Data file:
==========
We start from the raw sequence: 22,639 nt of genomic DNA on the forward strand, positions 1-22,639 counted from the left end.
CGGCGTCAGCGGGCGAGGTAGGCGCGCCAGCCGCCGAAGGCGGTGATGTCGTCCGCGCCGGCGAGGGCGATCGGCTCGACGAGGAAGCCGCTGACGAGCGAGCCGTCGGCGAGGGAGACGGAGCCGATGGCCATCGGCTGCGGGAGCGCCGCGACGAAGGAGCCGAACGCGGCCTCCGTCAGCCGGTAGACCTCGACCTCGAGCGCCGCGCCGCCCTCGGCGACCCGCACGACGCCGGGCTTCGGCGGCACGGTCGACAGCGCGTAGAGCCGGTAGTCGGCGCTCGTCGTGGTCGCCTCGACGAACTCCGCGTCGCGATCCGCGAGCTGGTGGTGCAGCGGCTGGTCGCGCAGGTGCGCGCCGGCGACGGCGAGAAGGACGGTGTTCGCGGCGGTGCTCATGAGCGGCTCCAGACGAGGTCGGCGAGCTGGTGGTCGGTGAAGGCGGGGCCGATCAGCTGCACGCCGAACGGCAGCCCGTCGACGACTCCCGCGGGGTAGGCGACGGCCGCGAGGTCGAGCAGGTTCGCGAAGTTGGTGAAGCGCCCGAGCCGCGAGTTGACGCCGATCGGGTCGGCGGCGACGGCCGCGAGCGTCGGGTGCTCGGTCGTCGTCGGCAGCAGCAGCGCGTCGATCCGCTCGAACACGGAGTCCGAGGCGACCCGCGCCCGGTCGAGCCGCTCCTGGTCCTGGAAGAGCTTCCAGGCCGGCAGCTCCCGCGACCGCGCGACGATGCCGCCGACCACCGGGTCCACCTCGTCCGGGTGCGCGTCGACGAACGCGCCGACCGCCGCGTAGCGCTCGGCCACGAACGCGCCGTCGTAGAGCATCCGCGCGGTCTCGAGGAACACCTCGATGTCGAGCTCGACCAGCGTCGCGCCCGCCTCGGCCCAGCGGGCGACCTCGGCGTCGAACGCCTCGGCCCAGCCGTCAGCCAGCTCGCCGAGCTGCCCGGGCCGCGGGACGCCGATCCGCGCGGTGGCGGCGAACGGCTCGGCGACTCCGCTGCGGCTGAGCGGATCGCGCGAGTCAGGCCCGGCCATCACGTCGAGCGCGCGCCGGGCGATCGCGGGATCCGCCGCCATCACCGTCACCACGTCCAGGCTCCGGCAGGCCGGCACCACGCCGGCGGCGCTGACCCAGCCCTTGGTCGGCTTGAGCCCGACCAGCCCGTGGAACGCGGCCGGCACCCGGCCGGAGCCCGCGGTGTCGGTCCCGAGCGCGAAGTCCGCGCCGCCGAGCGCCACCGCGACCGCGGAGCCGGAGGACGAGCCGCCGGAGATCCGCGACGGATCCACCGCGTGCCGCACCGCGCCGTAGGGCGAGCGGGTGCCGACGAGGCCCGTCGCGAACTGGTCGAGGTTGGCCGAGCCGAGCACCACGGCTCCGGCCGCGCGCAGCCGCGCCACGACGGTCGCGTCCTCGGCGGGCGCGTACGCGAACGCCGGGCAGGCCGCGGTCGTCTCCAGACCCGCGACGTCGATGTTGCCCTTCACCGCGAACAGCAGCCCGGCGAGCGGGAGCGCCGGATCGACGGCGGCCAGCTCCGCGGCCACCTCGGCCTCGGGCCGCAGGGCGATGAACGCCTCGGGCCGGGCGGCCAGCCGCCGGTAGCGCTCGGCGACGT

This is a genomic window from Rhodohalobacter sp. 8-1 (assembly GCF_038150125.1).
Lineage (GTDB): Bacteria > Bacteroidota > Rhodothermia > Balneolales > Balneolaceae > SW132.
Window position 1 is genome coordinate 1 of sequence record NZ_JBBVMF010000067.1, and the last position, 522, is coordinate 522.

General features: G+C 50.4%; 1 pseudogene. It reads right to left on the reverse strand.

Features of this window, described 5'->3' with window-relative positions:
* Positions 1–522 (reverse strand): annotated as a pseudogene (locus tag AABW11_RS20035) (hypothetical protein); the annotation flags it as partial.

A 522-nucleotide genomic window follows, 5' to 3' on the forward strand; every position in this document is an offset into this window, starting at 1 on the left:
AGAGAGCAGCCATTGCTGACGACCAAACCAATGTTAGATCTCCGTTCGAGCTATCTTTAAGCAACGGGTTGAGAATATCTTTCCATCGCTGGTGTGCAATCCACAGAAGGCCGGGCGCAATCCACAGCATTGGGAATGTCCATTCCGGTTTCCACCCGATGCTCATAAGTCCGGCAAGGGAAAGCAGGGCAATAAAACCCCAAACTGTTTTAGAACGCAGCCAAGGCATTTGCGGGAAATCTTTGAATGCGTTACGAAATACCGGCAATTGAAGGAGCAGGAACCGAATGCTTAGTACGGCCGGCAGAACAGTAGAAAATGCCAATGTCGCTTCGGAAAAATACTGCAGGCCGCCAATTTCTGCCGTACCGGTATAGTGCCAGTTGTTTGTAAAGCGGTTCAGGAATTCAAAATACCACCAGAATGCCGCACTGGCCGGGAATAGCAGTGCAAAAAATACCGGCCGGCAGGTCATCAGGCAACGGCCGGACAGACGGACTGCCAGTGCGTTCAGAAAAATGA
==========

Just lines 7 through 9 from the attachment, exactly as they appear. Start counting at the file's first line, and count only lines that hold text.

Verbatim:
Features of this window, described 5'->3' with window-relative positions:
* Positions 1–522 (reverse strand): annotated as a pseudogene (locus tag AABW11_RS20035) (hypothetical protein); the annotation flags it as partial.

A 522-nucleotide genomic window follows, 5' to 3' on the forward strand; every position in this document is an offset into this window, starting at 1 on the left: